Thursday, September 5, 2013
"Just what a Catholic nun needs, another cross" I kiddingly said to Sister Rita Johnson, as I greeted her in the cafeteria.
Rita and I go back 18 years, she'd said a lot of prayers for me and my family, as she has for so many people at the hospital for 3 decades. She has encouraged, she has held hands, she has sat and cried, and she has done it all without judgement and without any expectations of rewards or recognition.
I guess the Pope got tired of waiting.
He bestowed on her the Pro Ecclesia et Pontifice, also known as the "Cross of Honour". It is given for distinguished service to the church and is the highest medal that can be awarded to the laity by the Papacy.
I could list all the good Rita has done, but perhaps it is better to attempt to explain what she means to me. I have a feeling there are thousands of people who feel the same.
I call Rita the "undercover nun" because she dresses in civilian clothes. But it's also because she is nothing like the good sisters who taught me in school in the 60s. They could be scary. I have a hard time ever imagining Rita that way.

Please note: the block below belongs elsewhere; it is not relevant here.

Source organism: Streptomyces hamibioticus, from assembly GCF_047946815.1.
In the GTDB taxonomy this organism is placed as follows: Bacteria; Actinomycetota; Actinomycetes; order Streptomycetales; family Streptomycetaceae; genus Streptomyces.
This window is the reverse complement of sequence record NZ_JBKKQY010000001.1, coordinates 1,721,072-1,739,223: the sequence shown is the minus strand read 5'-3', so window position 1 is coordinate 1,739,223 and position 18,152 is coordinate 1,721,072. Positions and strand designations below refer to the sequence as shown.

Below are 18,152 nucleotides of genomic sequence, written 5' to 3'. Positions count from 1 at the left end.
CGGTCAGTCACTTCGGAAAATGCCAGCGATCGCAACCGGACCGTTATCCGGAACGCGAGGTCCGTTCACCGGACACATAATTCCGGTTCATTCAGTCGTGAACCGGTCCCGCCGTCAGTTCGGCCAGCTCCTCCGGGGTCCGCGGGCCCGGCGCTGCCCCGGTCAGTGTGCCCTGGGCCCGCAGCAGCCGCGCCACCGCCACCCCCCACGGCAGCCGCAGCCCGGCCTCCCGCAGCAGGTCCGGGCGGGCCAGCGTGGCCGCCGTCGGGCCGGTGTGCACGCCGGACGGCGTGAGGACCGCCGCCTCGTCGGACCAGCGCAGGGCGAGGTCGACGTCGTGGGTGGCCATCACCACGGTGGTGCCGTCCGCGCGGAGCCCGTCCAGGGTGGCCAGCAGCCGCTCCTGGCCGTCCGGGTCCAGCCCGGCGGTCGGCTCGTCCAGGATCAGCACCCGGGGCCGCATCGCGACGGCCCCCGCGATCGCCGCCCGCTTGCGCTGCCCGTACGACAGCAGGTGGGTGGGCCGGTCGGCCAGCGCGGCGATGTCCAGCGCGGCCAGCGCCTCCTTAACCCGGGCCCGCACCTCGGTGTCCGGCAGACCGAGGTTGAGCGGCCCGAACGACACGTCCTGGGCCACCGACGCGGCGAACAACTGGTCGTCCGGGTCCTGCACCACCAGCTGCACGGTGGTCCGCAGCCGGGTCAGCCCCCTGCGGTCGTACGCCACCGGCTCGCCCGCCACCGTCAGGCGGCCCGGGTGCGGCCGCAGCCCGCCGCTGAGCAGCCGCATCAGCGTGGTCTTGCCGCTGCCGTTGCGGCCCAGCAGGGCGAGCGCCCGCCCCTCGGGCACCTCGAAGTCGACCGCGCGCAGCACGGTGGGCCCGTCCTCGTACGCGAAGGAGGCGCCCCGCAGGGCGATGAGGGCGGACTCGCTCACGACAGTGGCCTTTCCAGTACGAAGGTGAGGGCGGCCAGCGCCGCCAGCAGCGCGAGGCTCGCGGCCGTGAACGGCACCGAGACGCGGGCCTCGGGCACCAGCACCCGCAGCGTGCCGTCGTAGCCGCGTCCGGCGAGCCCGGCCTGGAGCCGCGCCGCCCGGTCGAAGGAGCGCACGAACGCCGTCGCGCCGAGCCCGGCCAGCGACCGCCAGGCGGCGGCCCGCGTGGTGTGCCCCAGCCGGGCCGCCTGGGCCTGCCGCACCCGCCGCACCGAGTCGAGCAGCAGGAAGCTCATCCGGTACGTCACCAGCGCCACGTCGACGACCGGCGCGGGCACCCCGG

Over and over and over she has "put people on her prayer list" for me, my kids, my wife, my brothers in law, my sister, my mother, my in-laws and more. I can't measure the power of her prayer support, but I have to believe she has God's ear. The power of her emotional support has been enormous.
She is a friend who understands that my quirky, sometime irreverent, jokes often mask my fear and worry. She would do anything for me and I for her.
When we expanded the emergency room a few years ago, I went to Dr Sidmen, our director, and asked if it would be OK if Rita came down and blessed the new area.
Rita brought some holly water from the Middle East, sprinkled a little around the rooms, sprinkled a little extra on me, and said a brief prayer, asking for blessings on those who would work these rooms and those who would be treated in them.
There was no press, no grand ceremony, just Rita, Dr Sidmen, Howard, our nurse manager, and myself.
She has made many, many more trips back to those rooms, often not under the best circumstances, to comfort patients and staff.
She is a rock.
She is an example of how we should live our lives.
Thank you Rita, it is an honor you would never seek, but that you richly deserve.